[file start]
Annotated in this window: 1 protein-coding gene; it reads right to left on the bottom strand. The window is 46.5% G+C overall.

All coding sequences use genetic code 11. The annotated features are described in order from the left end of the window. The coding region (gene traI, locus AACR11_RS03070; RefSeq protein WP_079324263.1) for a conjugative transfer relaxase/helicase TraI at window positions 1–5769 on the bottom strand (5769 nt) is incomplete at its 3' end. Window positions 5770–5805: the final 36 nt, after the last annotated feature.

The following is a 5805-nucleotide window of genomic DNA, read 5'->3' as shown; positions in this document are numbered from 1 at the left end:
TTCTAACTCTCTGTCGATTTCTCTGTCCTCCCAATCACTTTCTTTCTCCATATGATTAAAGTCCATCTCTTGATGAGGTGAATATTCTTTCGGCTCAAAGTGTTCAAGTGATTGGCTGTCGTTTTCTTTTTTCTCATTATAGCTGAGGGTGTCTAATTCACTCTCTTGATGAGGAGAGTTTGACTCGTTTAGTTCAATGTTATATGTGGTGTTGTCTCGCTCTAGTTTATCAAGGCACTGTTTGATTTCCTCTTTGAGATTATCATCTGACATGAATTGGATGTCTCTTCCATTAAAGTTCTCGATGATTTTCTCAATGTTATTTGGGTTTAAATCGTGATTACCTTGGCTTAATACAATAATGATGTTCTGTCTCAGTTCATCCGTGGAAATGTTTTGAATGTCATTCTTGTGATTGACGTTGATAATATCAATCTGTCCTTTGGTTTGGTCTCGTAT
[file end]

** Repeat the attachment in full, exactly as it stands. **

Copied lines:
Annotated in this window: 1 protein-coding gene; it reads right to left on the bottom strand. The window is 46.5% G+C overall.

All coding sequences use genetic code 11. The annotated features are described in order from the left end of the window. The coding region (gene traI, locus AACR11_RS03070; RefSeq protein WP_079324263.1) for a conjugative transfer relaxase/helicase TraI at window positions 1–5769 on the bottom strand (5769 nt) is incomplete at its 3' end. Window positions 5770–5805: the final 36 nt, after the last annotated feature.

The following is a 5805-nucleotide window of genomic DNA, read 5'->3' as shown; positions in this document are numbered from 1 at the left end:
TTCTAACTCTCTGTCGATTTCTCTGTCCTCCCAATCACTTTCTTTCTCCATATGATTAAAGTCCATCTCTTGATGAGGTGAATATTCTTTCGGCTCAAAGTGTTCAAGTGATTGGCTGTCGTTTTCTTTTTTCTCATTATAGCTGAGGGTGTCTAATTCACTCTCTTGATGAGGAGAGTTTGACTCGTTTAGTTCAATGTTATATGTGGTGTTGTCTCGCTCTAGTTTATCAAGGCACTGTTTGATTTCCTCTTTGAGATTATCATCTGACATGAATTGGATGTCTCTTCCATTAAAGTTCTCGATGATTTTCTCAATGTTATTTGGGTTTAAATCGTGATTACCTTGGCTTAATACAATAATGATGTTCTGTCTCAGTTCATCCGTGGAAATGTTTTGAATGTCATTCTTGTGATTGACGTTGATAATATCAATCTGTCCTTTGGTTTGGTCTCGTAT